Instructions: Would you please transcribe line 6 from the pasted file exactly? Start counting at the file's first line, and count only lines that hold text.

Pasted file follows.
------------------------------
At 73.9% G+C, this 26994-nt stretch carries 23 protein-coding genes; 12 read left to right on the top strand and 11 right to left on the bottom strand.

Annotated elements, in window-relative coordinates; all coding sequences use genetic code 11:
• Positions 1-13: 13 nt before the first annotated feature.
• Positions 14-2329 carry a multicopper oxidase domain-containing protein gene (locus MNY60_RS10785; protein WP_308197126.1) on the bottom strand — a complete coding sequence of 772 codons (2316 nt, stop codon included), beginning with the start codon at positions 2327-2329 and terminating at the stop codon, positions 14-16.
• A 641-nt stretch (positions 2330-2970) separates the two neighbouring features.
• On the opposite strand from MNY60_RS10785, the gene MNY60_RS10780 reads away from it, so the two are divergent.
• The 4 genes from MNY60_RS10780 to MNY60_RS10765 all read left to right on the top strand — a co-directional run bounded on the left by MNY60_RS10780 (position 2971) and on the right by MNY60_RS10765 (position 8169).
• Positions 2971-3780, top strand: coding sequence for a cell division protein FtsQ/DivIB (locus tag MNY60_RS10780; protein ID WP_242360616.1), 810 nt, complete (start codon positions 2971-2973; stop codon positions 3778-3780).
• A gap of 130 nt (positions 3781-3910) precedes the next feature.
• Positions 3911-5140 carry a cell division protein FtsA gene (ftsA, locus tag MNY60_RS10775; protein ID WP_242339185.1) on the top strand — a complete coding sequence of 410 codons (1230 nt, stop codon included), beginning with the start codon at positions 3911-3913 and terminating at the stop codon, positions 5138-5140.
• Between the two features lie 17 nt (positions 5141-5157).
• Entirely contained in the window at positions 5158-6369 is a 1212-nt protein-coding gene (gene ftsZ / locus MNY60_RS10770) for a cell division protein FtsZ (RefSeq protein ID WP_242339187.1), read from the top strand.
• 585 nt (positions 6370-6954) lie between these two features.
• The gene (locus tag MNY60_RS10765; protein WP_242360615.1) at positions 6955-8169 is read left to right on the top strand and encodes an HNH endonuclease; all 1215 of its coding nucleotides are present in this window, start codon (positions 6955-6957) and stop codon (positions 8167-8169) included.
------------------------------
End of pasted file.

• On the opposite strand from MNY60_RS10785, the gene MNY60_RS10780 reads away from it, so the two are divergent.